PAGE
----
ANALYSIS: Jiayin Pursues Transition Away From P2P Model

Jiayin is in the midst of a transition from being a P2P marketplace toward funding from institutional lenders and potentially proprietary lending to consumer borrowers.

Donovan Jones
    Apr 26, 2020 9:00 AM  PT
ANALYSIS: Jiayin Pursues Transition Away From P2P Model
author: Donovan Jones   

Quick Take

Jiayin Group (JFIN) went public in May 2019, selling $37 million of ADSs representing Class A shares in an IPO.

The firm has created an online marketplace that enables borrowers to find the best financial service offerings from lenders.

JFIN is undergoing a transition away from being a P2P marketplace to an institutional and possibly proprietary funding system for consumer borrowers.


Shanghai, China-based Jiayin was founded in 2011 to connect lenders and borrowers in China through an online lending marketplace, empowered by the company's proprietary risk assessment system.

Management is headed by Founder, Director, and CEO Dinggui Yan, who was previously CEO at Niwodai Internet.

Jiayin's strategy is focused on "facilitating mid-to-long-term consumer loans with an average term of 12 months or more," as the company believes similar products are best-suited to profit its investors as well as capture the financial needs of borrowers.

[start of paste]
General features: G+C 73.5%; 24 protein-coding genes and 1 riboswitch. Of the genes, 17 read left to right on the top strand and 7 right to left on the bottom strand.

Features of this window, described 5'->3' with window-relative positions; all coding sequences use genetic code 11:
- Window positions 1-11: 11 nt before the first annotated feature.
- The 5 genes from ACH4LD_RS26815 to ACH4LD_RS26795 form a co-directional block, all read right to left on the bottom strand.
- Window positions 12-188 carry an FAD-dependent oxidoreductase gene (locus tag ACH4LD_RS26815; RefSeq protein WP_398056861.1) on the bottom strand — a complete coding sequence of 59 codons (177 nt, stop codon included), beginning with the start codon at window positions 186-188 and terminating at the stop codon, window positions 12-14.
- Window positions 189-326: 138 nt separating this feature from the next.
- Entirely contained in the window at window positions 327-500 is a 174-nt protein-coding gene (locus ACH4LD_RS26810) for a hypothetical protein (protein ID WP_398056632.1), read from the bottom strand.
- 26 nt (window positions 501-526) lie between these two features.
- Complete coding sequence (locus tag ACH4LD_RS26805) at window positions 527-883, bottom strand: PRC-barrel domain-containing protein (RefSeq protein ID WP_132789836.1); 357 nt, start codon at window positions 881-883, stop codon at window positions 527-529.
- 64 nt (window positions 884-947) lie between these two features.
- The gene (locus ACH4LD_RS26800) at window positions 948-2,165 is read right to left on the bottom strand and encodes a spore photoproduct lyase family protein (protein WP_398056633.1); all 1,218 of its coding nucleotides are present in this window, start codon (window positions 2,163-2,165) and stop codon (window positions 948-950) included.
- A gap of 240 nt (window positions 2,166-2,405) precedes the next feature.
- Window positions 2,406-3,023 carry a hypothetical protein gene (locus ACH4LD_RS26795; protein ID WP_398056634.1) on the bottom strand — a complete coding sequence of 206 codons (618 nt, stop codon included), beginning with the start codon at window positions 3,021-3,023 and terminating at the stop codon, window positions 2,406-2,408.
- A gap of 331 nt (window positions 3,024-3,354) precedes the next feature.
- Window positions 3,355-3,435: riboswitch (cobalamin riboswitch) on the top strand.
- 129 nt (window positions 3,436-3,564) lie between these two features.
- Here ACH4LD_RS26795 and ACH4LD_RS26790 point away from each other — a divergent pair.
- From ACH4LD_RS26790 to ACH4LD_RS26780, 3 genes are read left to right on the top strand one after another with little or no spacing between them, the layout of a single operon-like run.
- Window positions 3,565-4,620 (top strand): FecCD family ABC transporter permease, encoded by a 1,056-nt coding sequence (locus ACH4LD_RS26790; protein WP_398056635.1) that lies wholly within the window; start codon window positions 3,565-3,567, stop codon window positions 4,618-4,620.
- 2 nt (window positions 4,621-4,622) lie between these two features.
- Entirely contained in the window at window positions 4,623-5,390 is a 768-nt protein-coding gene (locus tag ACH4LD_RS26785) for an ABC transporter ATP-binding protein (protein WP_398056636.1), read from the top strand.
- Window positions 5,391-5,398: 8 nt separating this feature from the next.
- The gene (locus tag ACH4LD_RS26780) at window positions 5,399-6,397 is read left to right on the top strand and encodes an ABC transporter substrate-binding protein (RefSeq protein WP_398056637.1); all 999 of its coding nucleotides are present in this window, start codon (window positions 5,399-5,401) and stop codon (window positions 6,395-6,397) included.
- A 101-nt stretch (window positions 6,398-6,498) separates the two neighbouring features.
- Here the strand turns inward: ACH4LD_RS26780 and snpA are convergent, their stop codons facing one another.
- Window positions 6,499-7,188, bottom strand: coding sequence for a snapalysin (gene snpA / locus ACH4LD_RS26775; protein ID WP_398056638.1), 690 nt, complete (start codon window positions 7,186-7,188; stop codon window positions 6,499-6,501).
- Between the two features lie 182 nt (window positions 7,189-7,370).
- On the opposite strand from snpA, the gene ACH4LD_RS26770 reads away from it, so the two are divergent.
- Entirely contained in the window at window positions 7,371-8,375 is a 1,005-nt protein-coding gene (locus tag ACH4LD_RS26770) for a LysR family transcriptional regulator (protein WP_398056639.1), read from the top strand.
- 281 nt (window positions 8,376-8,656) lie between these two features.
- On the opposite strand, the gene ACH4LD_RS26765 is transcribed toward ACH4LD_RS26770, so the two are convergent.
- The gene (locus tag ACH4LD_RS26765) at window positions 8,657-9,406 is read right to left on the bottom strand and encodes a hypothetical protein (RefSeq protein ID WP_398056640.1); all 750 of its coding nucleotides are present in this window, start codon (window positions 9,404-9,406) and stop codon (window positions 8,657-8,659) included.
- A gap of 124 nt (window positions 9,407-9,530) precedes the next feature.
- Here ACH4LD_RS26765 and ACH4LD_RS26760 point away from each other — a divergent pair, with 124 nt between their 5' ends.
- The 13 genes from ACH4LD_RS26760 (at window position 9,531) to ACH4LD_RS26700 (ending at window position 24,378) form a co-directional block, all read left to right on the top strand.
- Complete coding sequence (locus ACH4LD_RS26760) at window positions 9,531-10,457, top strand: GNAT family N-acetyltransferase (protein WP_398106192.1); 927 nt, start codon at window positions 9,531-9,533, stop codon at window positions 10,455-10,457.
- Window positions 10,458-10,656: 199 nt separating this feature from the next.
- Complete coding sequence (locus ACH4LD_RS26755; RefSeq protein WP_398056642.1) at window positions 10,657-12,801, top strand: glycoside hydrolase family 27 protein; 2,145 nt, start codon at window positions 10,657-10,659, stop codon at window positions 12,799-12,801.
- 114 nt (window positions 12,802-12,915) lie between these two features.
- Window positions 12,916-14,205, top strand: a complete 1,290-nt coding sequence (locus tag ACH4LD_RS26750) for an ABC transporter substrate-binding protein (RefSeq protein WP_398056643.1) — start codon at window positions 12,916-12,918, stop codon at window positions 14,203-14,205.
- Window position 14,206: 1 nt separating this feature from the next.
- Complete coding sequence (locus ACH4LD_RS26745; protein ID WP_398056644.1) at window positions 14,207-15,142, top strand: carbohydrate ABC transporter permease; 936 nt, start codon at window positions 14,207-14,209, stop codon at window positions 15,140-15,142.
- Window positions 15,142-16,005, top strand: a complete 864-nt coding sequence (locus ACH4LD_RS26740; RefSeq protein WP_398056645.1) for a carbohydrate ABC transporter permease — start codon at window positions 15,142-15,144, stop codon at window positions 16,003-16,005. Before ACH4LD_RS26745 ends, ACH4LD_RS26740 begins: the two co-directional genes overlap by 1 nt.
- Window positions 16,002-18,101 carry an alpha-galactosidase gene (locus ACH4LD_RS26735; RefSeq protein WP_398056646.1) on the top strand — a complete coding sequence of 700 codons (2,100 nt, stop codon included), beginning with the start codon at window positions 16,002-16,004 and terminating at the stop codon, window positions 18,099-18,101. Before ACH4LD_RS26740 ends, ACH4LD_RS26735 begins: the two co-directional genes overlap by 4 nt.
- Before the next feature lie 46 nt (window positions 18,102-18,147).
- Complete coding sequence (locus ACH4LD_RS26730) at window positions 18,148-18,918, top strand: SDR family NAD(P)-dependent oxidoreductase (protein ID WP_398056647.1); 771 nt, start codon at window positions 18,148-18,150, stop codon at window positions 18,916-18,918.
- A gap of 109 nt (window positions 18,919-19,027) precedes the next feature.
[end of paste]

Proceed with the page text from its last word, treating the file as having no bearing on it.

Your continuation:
The company's risk management system is based on its generated user and transaction data, "as well as multiple layers of background and behavioral data from more than ten third-party sources."

As stated in the filing, according to iResearch, the company ranked third amongst individual finance marketplaces in China in terms of transaction volume in H1 2018 for mid-to-long-term loans.

Below is a chart showing the firm's loan statistics from Q1 2016 to Q3 2018,


According to a 2017 Oliver Wyman report on Chinese FinTech firms, outstanding loan balances for online peer-to-peer lending platforms have exploded in recent years, from RMB 31 billion ($467 million) in January 2014 to RMB 856 billion ($129 billion) by January 2017.

This spectacular rise represents a 27.6 times growth multiple in just a three-year period.

Furthermore, "China has overtaken the United States as the global leader in FinTech venture capital activities [in 2016] and represents 47% of global FinTech investments," as the chart below shows:

Source: Oliver Wyman

China is also home to a growing number of "unicorns," tech companies that have a private valuation of at least $1 billion. Ant Financial, valued at $60 billion, is far and away the largest FinTech unicorn followed by Lufax's valuation of $18.5 billion:Source: Oliver Wyman

Until the recent government crackdown, the growth of the Chinese FinTech market has been nothing short of dramatic.

In the four categories of Financing, Investing, Insurance, and Transaction, the chart below indicates the recent indexed growth history, with 2014 being a major inflection point.

Source: Oliver Wyman

During this tremendous growth period, the PBC (People's Bank of China) cut the benchmark interest rate five times and lowered the required reserve rate six times.

Also, during the past few years, the application of sophisticated machine learning and data mining technologies by these new financial services startups promises to improve their credit risk analysis of credit consumers for a given risk pool.